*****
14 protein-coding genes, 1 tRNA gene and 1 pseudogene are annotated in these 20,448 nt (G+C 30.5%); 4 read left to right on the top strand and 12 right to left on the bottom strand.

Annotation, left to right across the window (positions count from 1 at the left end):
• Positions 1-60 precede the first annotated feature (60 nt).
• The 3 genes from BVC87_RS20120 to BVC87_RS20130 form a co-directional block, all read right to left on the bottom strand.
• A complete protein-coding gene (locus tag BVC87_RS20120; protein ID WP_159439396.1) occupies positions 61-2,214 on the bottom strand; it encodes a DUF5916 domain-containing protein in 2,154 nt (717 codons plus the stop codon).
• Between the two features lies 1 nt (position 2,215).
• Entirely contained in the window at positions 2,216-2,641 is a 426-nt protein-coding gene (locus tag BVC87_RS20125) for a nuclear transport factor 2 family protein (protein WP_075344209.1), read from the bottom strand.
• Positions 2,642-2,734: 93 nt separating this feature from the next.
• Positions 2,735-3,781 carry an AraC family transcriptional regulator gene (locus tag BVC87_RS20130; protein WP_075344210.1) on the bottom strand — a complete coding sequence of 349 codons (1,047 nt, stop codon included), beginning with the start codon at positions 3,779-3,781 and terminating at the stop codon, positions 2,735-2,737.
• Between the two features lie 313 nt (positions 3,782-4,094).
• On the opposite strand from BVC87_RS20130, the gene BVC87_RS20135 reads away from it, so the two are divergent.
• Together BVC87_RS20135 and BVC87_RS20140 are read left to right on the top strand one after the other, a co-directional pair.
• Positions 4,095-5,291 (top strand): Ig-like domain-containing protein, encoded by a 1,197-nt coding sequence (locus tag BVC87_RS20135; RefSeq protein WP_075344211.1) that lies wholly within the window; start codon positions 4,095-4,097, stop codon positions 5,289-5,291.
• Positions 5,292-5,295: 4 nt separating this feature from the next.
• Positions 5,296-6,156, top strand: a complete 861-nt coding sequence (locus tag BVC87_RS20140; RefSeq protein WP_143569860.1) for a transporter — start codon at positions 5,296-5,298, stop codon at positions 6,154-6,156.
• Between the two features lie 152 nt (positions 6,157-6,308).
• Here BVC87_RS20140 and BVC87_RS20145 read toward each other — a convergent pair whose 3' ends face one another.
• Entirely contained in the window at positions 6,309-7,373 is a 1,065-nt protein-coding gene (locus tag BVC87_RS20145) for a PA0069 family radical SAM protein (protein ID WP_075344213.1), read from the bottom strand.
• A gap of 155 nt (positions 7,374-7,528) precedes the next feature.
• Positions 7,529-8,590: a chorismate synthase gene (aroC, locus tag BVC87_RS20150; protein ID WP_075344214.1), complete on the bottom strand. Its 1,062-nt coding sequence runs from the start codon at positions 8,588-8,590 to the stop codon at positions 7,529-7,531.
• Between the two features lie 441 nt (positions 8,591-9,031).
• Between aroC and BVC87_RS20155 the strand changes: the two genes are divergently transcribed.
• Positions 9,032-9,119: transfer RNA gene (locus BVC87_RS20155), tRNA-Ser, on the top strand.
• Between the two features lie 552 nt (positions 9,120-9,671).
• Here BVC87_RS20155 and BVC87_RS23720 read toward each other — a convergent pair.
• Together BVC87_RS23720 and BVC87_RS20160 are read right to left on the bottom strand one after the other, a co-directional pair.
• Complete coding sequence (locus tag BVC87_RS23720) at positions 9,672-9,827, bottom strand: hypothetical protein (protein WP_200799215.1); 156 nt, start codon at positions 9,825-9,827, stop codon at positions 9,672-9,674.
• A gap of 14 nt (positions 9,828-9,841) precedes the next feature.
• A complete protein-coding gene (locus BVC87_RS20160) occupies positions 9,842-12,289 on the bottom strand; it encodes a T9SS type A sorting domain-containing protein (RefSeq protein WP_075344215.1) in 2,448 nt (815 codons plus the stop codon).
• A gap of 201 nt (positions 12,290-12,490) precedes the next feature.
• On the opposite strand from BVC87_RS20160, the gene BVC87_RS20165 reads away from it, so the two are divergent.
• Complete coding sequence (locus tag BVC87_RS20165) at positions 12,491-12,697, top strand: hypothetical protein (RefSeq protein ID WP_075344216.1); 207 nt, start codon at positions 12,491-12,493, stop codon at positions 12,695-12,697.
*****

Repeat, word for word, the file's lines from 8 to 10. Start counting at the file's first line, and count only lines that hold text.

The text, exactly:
• Positions 2,642-2,734: 93 nt separating this feature from the next.
• Positions 2,735-3,781 carry an AraC family transcriptional regulator gene (locus tag BVC87_RS20130; protein WP_075344210.1) on the bottom strand — a complete coding sequence of 349 codons (1,047 nt, stop codon included), beginning with the start codon at positions 3,779-3,781 and terminating at the stop codon, positions 2,735-2,737.
• Between the two features lie 313 nt (positions 3,782-4,094).